Religion does not help me. The faith that others give to what is unseen, I give to what one can touch, and look at. My gods dwell in temples made with hands; and within the circle of actual experience is my creed made perfect and complete: too complete, it may be, for like many or all of those who have placed their heaven in this earth, I have found in it not merely the beauty of heaven, but the horror of hell also. When I think about religion at all, I feel as if I would like to found an order for those who cannot believe: the Confraternity of the Fatherless, one might call it, where on an altar, on which no taper burned, a priest, in whose heart peace had no dwelling, might celebrate with unblessed bread and a chalice empty of wine. Every thing to be true must become a religion. And agnosticism should have its ritual no less than faith. It has sown its martyrs, it should reap its saints, and praise God daily for having hidden Himself from man. But whether it be faith or agnosticism, it must be nothing external to me. Its symbols must be of my own creating. Only that is spiritual which makes its own form. If I may not find its secret within myself, I shall never find it: if I have not got it already, it will never come to me.

Reason does not help me. It tells me that the laws under which I am convicted are wrong and unjust laws, and the system under which I have suffered a wrong and unjust system. But, somehow, I have got to make both of these things just and right to me. And exactly as in Art one is only concerned with what a particular thing is at a particular moment to oneself, so it is also in the ethical evolution of one’s character. I have got to make everything that has happened to me good for me. The plank bed, the loathsome food, the hard ropes shredded into oakum till one’s finger-tips grow dull with pain, the menial offices with which each day begins and finishes, the harsh orders that routine seems to necessitate, the dreadful dress that makes sorrow grotesque to look at, the silence, the solitude, the shame – each and all of these things I have to transform into a spiritual experience. There is not a single degradation of the body which I must not try and make into a spiritualising of the soul.

I want to get to the point when I shall be able to say quite simply, and without affectation that the two great turning-points in my life were when my Father sent me to Oxford, and when society sent me to prison. I will not say that it is the best thing that could have happened to me: for that phrase would savour of too great bitterness towards myself. I would sooner say, or hear it said of me, that I was so typical a child of my age, that in my perversity, and for that perversity’s sake, I turned the good things of my life to evil, and the evil things of my life to good.

What is said, however, by myself or by others, matters little. The important thing, the thing that lies before me, the thing that I have to do, if the brief remainder of my days is not to be maimed, marred, and incomplete, is to absorb into my nature all that has been done to me, to make it part of me, to accept it without complaint, fear, or reluctance. The supreme vice is shallowness. Whatever is realised is right.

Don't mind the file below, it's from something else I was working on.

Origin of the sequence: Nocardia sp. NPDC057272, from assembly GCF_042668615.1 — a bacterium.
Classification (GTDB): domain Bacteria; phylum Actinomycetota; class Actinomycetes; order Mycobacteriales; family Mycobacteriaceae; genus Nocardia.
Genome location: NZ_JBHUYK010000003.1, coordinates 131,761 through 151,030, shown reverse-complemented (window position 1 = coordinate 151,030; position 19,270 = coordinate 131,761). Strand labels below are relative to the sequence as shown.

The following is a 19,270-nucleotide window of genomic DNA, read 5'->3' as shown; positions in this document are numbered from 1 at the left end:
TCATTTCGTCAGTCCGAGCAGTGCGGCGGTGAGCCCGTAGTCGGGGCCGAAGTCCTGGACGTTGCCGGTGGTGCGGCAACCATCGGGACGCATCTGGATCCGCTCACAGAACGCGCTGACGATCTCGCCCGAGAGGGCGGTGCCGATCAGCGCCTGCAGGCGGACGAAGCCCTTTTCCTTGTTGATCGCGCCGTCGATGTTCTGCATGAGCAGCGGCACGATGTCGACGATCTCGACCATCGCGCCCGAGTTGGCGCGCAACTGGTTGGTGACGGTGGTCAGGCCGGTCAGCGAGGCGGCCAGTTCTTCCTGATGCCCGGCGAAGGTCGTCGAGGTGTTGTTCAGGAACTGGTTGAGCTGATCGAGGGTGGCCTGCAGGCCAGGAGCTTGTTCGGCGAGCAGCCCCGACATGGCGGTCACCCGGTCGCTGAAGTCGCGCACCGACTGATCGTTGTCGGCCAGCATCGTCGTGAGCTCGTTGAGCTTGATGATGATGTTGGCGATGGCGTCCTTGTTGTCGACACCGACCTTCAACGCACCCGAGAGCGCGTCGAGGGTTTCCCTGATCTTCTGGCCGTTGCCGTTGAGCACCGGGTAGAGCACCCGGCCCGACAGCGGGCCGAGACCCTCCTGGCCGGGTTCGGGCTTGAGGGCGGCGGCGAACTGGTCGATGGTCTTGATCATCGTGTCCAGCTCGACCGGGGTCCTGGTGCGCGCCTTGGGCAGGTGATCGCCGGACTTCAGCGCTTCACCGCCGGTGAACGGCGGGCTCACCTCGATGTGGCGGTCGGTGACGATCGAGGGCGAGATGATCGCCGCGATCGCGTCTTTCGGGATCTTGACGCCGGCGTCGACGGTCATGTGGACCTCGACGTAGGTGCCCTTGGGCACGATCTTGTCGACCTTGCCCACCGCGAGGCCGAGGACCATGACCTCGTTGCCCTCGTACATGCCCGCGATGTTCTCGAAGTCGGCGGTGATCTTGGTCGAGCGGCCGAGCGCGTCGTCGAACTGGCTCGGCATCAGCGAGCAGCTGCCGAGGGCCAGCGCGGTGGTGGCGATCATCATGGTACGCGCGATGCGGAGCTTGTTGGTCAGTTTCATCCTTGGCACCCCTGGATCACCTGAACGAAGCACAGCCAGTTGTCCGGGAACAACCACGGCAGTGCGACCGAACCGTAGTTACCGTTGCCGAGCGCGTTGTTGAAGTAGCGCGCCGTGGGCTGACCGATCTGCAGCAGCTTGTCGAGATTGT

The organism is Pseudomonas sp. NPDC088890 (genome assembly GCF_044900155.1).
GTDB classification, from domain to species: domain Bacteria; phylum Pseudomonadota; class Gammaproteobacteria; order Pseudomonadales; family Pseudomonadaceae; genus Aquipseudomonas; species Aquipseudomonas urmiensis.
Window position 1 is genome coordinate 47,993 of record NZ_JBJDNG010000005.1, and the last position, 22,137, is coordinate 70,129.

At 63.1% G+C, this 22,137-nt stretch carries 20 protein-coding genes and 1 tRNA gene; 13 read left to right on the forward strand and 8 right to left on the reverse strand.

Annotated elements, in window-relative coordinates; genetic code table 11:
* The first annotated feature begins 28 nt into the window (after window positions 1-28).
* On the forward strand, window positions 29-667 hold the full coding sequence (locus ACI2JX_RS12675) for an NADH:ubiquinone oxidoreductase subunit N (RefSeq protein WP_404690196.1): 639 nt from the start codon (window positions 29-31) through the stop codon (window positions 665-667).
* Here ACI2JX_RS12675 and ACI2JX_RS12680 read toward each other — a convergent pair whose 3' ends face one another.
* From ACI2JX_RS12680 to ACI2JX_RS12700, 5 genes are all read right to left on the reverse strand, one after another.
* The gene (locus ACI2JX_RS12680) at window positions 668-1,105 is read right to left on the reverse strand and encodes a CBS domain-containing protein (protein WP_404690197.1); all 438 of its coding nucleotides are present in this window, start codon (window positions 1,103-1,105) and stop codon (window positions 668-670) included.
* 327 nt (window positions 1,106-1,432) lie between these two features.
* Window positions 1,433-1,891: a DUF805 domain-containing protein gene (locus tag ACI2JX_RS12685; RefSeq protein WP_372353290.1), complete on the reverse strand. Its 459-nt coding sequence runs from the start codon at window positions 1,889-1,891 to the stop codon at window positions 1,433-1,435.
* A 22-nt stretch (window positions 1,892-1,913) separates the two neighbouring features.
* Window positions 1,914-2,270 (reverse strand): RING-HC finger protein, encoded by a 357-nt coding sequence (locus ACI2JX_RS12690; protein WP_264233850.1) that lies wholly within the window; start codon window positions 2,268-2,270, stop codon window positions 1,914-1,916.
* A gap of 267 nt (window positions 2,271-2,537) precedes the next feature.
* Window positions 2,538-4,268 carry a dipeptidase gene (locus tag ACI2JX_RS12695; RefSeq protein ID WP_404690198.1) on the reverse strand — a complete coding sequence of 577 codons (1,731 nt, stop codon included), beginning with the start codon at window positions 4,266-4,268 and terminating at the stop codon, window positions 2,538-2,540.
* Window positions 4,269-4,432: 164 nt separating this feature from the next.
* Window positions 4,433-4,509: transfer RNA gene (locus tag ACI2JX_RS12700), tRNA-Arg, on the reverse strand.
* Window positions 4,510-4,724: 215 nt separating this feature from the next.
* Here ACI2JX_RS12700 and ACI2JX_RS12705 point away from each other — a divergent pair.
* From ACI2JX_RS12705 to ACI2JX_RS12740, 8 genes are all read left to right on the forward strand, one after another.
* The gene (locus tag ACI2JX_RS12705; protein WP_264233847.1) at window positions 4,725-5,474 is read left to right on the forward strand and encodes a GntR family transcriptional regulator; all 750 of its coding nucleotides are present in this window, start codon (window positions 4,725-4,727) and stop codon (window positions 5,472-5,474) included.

When first I was put into prison some people advised me to try and forget who I was. It was ruinous advice. It is only by realising what I am that I have found comfort of any kind. Now I am advised by others to try on my release to forget that I have ever been in a prison at all. I know that would be equally fatal. It would mean that I would always be haunted by an intolerable sense of disgrace, and that those things that are meant for me as much as for anybody else – the beauty of the sun and the moon, the pageant of the seasons, the music of daybreak and the silence of great nights, the rain falling through the leaves, or the dew creeping over the grass and making it silver – would all be tainted for me, and lose their healing power, and their power of communicating joy. To regret one’s own experiences is to arrest one’s own development. To deny one’s own experiences is to put a lie into the lips of one’s own life. It is no less than a denial of the soul.

oscar_wilde_signature
16 October 1854 – 30 November 1900

Text: Oscar Wilde, Letter to Lord Alfred Douglas, folios 24-25, January – March 1897, British Museum
Image: Interior of the Model Prison (Pentonville Prison), Illustrated London News, 7 January 1843

I care not . . .

Posted in Greece, Painting, Philosophy, Poetry with tags , , on September 23, 2016 by Dylan Thomas Hayden

jean-bernard-restout-les-plaisirs-danacreon

I care not for the wealth of Gyges the King of Sardis, nor does gold take me captive, and I praise not tyrants. I care to drench my beard with scent and crown my head with roses. I care for to-day ; who knows to-morrow?

Text: Anacreon (c.582 – c.485 BC), The Greek Anthology XI:47 translated by W. R. Paton. Cambridge, Mass: Harvard University Press, 1918
Image: Jean-Bernard Restout (1732 – 1797), Les plaisirs d’Anacréon, date and location unknown